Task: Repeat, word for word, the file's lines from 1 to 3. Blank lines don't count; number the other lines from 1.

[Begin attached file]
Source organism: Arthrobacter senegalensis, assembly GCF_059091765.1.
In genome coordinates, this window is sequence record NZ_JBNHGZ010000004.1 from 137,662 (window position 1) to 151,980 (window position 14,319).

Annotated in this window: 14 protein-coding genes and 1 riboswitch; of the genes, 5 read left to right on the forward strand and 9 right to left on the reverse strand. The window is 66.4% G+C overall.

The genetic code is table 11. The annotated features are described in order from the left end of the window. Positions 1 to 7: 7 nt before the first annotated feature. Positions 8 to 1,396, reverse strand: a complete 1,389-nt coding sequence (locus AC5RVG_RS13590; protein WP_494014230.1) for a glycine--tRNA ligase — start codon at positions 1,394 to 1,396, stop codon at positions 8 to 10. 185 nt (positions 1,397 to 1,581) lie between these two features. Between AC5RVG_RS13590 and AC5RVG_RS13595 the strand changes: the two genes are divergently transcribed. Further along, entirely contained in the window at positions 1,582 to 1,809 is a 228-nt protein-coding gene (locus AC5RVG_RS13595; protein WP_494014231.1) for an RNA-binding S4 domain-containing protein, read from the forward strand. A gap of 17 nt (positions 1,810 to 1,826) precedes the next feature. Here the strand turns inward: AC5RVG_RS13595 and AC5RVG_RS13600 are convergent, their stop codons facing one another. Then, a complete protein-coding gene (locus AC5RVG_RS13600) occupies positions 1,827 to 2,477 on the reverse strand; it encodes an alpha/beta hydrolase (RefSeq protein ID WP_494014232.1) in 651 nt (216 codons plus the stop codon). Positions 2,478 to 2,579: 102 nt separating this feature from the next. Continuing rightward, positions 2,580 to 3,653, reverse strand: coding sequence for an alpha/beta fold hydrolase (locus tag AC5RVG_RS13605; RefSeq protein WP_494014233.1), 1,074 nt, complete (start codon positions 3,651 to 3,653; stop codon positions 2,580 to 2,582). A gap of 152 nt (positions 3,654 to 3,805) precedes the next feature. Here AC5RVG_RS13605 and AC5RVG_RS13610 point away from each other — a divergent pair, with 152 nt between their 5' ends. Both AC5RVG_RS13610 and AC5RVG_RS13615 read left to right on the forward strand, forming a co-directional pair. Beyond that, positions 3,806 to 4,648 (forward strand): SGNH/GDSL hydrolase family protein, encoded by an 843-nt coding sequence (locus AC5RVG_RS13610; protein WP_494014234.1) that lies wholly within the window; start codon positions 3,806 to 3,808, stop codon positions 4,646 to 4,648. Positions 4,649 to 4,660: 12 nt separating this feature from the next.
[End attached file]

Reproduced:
Source organism: Arthrobacter senegalensis, assembly GCF_059091765.1.
In genome coordinates, this window is sequence record NZ_JBNHGZ010000004.1 from 137,662 (window position 1) to 151,980 (window position 14,319).

Annotated in this window: 14 protein-coding genes and 1 riboswitch; of the genes, 5 read left to right on the forward strand and 9 right to left on the reverse strand. The window is 66.4% G+C overall.